Boundary proposal comparison

Left, the original boundary proposal for the new elementary school in west Layton and three other affected elementary schools, as proposed in early September. Right, the most recent version of the boundary proposal as discussed at a public hearing on Tuesday, Oct. 15, with areas that were in Ellison Park and Heritage boundaries moved to the boundaries of the new school. 

LAYTON — At a public hearing Tuesday for the Davis School District, parents shared concerns about changes that have been made to a boundary proposal for the new elementary school being built in Layton.

“Tonight, we’ll be listening to this feedback, and we’ll have between now and the sixth of November ... to come up with a final proposal, and I guarantee you, there will be a lot of things looked at and a lot of neighborhoods driven,” said Darrell White, boundary consultant for the district, just prior to the hearing on Tuesday. “... We know that there are no perfect boundaries. We want these to be as perfect as we can make them.”

Parents who commented represented areas being moved to the new school’s boundaries, particularly areas that were slated in the original boundary proposal to remain in the boundaries of existing schools — and have since been moved to the boundaries of the new school.

The new school, currently called Elementary 63 by Davis School District, is being built at 2504 W. Sunburst Drive in west Layton, where there is continuing growth, according to the district’s website.

The proposed boundaries for the new school cover areas that were previously in the boundaries of Sand Springs, Ellison Park and Heritage elementary schools.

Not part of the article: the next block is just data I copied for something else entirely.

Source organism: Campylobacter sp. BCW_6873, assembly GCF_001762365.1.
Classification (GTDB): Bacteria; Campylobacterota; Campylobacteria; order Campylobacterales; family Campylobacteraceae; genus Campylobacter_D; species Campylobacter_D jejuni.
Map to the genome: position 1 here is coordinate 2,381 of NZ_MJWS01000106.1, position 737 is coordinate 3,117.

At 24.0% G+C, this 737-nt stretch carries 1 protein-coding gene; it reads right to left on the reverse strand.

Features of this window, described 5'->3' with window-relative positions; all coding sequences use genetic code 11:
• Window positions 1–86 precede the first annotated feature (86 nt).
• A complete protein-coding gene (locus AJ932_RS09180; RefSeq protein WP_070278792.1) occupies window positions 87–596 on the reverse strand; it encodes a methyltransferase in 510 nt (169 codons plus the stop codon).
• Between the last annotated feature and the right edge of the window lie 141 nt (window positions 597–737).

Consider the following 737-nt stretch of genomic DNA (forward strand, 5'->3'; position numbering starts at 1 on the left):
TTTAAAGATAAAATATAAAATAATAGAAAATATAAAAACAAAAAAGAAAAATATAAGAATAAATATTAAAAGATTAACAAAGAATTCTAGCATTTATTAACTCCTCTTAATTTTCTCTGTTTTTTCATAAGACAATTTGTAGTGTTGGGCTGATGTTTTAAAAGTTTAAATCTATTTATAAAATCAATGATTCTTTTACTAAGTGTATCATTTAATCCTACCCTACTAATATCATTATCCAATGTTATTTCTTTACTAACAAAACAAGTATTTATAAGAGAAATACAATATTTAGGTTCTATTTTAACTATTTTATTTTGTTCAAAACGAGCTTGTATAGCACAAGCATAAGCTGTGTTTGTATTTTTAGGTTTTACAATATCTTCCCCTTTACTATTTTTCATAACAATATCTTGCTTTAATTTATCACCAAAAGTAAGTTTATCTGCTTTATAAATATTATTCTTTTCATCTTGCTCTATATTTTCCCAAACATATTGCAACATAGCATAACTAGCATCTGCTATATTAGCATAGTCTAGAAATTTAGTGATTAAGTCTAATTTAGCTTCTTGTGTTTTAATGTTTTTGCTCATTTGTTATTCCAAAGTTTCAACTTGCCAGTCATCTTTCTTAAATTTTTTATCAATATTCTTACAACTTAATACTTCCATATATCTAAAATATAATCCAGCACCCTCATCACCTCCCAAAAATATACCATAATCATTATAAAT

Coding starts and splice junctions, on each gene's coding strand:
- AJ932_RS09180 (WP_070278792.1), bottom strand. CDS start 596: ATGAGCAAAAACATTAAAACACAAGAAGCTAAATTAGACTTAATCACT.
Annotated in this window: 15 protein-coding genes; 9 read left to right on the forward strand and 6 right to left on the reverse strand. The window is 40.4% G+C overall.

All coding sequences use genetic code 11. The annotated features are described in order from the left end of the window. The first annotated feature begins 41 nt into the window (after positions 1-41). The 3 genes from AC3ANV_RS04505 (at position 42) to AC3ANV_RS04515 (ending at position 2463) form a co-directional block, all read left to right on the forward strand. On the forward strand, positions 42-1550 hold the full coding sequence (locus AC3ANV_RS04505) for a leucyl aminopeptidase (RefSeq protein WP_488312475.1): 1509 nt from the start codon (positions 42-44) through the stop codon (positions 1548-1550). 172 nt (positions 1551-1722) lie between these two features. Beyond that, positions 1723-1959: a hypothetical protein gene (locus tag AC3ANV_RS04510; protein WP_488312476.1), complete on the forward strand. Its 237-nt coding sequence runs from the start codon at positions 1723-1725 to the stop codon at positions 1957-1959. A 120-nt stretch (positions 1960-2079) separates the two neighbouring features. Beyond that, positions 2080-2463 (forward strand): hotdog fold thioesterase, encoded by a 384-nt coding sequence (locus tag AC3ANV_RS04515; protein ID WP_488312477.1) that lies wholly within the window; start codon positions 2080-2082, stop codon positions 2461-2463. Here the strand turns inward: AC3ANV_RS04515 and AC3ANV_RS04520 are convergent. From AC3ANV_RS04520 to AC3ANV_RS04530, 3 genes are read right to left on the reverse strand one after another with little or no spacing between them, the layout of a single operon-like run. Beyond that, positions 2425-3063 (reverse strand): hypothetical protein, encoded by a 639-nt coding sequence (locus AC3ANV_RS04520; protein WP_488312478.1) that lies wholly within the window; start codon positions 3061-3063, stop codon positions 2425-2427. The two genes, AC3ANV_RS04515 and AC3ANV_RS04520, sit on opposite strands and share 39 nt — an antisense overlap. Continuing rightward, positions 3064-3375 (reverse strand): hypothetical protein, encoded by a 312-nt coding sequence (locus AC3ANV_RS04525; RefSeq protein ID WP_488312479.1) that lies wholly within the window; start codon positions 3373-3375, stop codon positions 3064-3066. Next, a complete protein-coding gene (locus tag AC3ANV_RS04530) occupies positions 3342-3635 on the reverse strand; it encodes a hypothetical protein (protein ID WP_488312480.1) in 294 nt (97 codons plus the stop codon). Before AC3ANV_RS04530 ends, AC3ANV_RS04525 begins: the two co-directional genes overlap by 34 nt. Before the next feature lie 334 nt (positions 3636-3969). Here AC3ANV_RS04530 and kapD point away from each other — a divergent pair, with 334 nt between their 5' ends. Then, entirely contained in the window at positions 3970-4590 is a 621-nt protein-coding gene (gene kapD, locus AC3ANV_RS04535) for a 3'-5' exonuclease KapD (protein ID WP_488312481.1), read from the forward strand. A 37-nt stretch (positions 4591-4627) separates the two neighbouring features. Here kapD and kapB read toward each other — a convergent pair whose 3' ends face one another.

With the exception of a couple of streets moved from the boundaries of the new school back to Sand Springs, the boundary proposal for Sand Springs has not changed.

Christopher Whipple lives in a sliver on the western portion of Sand Springs’ current boundaries that are slated to move to the new school, but his children are in the Spanish immersion program at Sand Springs, so they will not be moved.

He expressed concern for a handful of families in his area that will be moved to the new school, while many others in the area will stay at Sand Springs because of their participation in the immersion program.

“I felt bad ... because my children are still going to go to the same school,” Whipple said. “... Maybe we need a little more understanding on why those seven families in our neighborhood couldn’t go to Sand Springs.”

The board could not respond to questions during the hearing, but the concerns were recorded so the boundary study group can provide a response at a later time.

A strip of land that had made up the northeastern portion of Ellison Park’s current boundaries in the original boundary proposal has been moved to the boundaries of the new school.

Parents in this area are concerned about the long distance their children would have to travel to the new school, especially that children would have to cross railroad tracks, which was a concern even when the area was in Ellison Park’s boundaries. In the event that children miss the bus, it would be a long walk to get to the new school building.

In another change to the original proposal, an additional portion of Heritage’s boundaries that is still being developed — a rectangle bounded on the east and west by 2200 West and Mala Drive and on the north and south by 750 South and 1000 South — will be moved to the new school.

There were concerns about the walking route from this area to the new school, particularly that there are no sidewalks on the west side of 2200 West and that the street is narrow.

See what people are talking about at The Community Table!